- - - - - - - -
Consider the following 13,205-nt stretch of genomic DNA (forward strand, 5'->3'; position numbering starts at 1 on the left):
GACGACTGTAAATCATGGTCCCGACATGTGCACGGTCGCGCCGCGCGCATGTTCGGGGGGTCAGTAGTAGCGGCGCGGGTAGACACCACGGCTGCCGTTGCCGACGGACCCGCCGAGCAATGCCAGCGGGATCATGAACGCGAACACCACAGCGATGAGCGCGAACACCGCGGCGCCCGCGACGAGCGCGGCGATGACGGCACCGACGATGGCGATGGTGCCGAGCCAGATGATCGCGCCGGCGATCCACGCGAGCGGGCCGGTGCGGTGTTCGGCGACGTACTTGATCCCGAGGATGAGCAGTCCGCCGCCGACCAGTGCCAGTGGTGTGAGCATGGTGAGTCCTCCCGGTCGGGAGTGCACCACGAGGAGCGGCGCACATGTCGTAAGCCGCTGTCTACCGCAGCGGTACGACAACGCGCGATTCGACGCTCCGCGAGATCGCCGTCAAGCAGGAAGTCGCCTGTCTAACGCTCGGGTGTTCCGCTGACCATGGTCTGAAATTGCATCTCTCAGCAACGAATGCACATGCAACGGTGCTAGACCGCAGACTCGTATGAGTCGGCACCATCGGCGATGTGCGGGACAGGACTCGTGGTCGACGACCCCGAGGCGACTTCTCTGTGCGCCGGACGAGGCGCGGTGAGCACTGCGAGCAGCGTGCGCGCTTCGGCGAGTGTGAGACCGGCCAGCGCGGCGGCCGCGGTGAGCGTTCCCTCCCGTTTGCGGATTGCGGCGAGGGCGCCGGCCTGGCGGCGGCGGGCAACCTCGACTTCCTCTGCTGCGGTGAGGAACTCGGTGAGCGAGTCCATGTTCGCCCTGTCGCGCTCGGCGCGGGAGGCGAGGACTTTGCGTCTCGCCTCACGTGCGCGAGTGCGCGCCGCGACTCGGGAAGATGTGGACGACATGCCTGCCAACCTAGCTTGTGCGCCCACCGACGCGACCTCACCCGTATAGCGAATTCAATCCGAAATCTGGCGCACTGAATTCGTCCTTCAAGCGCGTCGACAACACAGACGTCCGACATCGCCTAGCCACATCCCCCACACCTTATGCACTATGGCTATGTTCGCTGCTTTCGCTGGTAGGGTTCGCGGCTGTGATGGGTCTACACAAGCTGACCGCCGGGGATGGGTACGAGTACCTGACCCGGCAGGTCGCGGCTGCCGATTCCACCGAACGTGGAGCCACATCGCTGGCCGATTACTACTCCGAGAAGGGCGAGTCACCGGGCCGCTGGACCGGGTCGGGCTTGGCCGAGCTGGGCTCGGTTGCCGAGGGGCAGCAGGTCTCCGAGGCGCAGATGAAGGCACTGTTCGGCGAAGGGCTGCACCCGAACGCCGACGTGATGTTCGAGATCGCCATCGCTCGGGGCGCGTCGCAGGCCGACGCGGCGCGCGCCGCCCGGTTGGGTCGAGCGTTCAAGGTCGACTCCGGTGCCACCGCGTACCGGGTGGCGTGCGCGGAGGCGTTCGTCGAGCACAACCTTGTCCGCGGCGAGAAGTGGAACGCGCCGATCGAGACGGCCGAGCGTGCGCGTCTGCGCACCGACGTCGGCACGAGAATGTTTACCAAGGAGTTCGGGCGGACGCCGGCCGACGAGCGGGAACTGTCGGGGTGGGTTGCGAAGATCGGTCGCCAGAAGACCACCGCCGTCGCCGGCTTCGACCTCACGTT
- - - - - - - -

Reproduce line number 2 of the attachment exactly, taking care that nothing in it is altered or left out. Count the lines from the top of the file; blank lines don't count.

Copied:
GACGACTGTAAATCATGGTCCCGACATGTGCACGGTCGCGCCGCGCGCATGTTCGGGGGGTCAGTAGTAGCGGCGCGGGTAGACACCACGGCTGCCGTTGCCGACGGACCCGCCGAGCAATGCCAGCGGGATCATGAACGCGAACACCACAGCGATGAGCGCGAACACCGCGGCGCCCGCGACGAGCGCGGCGATGACGGCACCGACGATGGCGATGGTGCCGAGCCAGATGATCGCGCCGGCGATCCACGCGAGCGGGCCGGTGCGGTGTTCGGCGACGTACTTGATCCCGAGGATGAGCAGTCCGCCGCCGACCAGTGCCAGTGGTGTGAGCATGGTGAGTCCTCCCGGTCGGGAGTGCACCACGAGGAGCGGCGCACATGTCGTAAGCCGCTGTCTACCGCAGCGGTACGACAACGCGCGATTCGACGCTCCGCGAGATCGCCGTCAAGCAGGAAGTCGCCTGTCTAACGCTCGGGTGTTCCGCTGACCATGGTCTGAAATTGCATCTCTCAGCAACGAATGCACATGCAACGGTGCTAGACCGCAGACTCGTATGAGTCGGCACCATCGGCGATGTGCGGGACAGGACTCGTGGTCGACGACCCCGAGGCGACTTCTCTGTGCGCCGGACGAGGCGCGGTGAGCACTGCGAGCAGCGTGCGCGCTTCGGCGAGTGTGAGACCGGCCAGCGCGGCGGCCGCGGTGAGCGTTCCCTCCCGTTTGCGGATTGCGGCGAGGGCGCCGGCCTGGCGGCGGCGGGCAACCTCGACTTCCTCTGCTGCGGTGAGGAACTCGGTGAGCGAGTCCATGTTCGCCCTGTCGCGCTCGGCGCGGGAGGCGAGGACTTTGCGTCTCGCCTCACGTGCGCGAGTGCGCGCCGCGACTCGGGAAGATGTGGACGACATGCCTGCCAACCTAGCTTGTGCGCCCACCGACGCGACCTCACCCGTATAGCGAATTCAATCCGAAATCTGGCGCACTGAATTCGTCCTTCAAGCGCGTCGACAACACAGACGTCCGACATCGCCTAGCCACATCCCCCACACCTTATGCACTATGGCTATGTTCGCTGCTTTCGCTGGTAGGGTTCGCGGCTGTGATGGGTCTACACAAGCTGACCGCCGGGGATGGGTACGAGTACCTGACCCGGCAGGTCGCGGCTGCCGATTCCACCGAACGTGGAGCCACATCGCTGGCCGATTACTACTCCGAGAAGGGCGAGTCACCGGGCCGCTGGACCGGGTCGGGCTTGGCCGAGCTGGGCTCGGTTGCCGAGGGGCAGCAGGTCTCCGAGGCGCAGATGAAGGCACTGTTCGGCGAAGGGCTGCACCCGAACGCCGACGTGATGTTCGAGATCGCCATCGCTCGGGGCGCGTCGCAGGCCGACGCGGCGCGCGCCGCCCGGTTGGGTCGAGCGTTCAAGGTCGACTCCGGTGCCACCGCGTACCGGGTGGCGTGCGCGGAGGCGTTCGTCGAGCACAACCTTGTCCGCGGCGAGAAGTGGAACGCGCCGATCGAGACGGCCGAGCGTGCGCGTCTGCGCACCGACGTCGGCACGAGAATGTTTACCAAGGAGTTCGGGCGGACGCCGGCCGACGAGCGGGAACTGTCGGGGTGGGTTGCGAAGATCGGTCGCCAGAAGACCACCGCCGTCGCCGGCTTCGACCTCACGTT